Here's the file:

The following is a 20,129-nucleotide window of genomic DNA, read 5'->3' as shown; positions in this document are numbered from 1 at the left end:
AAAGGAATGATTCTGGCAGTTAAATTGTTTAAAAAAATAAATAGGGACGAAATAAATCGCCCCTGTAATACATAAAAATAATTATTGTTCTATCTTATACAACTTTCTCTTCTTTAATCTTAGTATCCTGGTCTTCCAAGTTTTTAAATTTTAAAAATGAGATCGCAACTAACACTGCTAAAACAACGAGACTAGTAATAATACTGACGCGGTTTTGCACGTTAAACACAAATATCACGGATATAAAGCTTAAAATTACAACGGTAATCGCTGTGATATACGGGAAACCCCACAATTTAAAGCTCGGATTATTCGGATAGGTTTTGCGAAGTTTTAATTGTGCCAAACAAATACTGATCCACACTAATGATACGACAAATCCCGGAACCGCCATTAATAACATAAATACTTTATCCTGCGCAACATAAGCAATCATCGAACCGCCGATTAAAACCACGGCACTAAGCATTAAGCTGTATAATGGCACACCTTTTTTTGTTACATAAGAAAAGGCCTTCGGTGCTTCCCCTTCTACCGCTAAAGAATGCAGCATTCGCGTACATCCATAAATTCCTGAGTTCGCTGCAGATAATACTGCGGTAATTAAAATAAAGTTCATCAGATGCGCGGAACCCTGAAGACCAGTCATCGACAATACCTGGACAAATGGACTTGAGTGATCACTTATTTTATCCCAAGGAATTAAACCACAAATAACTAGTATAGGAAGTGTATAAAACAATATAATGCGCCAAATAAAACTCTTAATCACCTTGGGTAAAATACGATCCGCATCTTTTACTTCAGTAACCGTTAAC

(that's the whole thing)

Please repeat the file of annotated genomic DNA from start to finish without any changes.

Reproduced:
The following is a 20,129-nucleotide window of genomic DNA, read 5'->3' as shown; positions in this document are numbered from 1 at the left end:
AAAGGAATGATTCTGGCAGTTAAATTGTTTAAAAAAATAAATAGGGACGAAATAAATCGCCCCTGTAATACATAAAAATAATTATTGTTCTATCTTATACAACTTTCTCTTCTTTAATCTTAGTATCCTGGTCTTCCAAGTTTTTAAATTTTAAAAATGAGATCGCAACTAACACTGCTAAAACAACGAGACTAGTAATAATACTGACGCGGTTTTGCACGTTAAACACAAATATCACGGATATAAAGCTTAAAATTACAACGGTAATCGCTGTGATATACGGGAAACCCCACAATTTAAAGCTCGGATTATTCGGATAGGTTTTGCGAAGTTTTAATTGTGCCAAACAAATACTGATCCACACTAATGATACGACAAATCCCGGAACCGCCATTAATAACATAAATACTTTATCCTGCGCAACATAAGCAATCATCGAACCGCCGATTAAAACCACGGCACTAAGCATTAAGCTGTATAATGGCACACCTTTTTTTGTTACATAAGAAAAGGCCTTCGGTGCTTCCCCTTCTACCGCTAAAGAATGCAGCATTCGCGTACATCCATAAATTCCTGAGTTCGCTGCAGATAATACTGCGGTAATTAAAATAAAGTTCATCAGATGCGCGGAACCCTGAAGACCAGTCATCGACAATACCTGGACAAATGGACTTGAGTGATCACTTATTTTATCCCAAGGAATTAAACCACAAATAACTAGTATAGGAAGTGTATAAAACAATATAATGCGCCAAATAAAACTCTTAATCACCTTGGGTAAAATACGATCCGCATCTTTTACTTCAGTAACCGTTAAC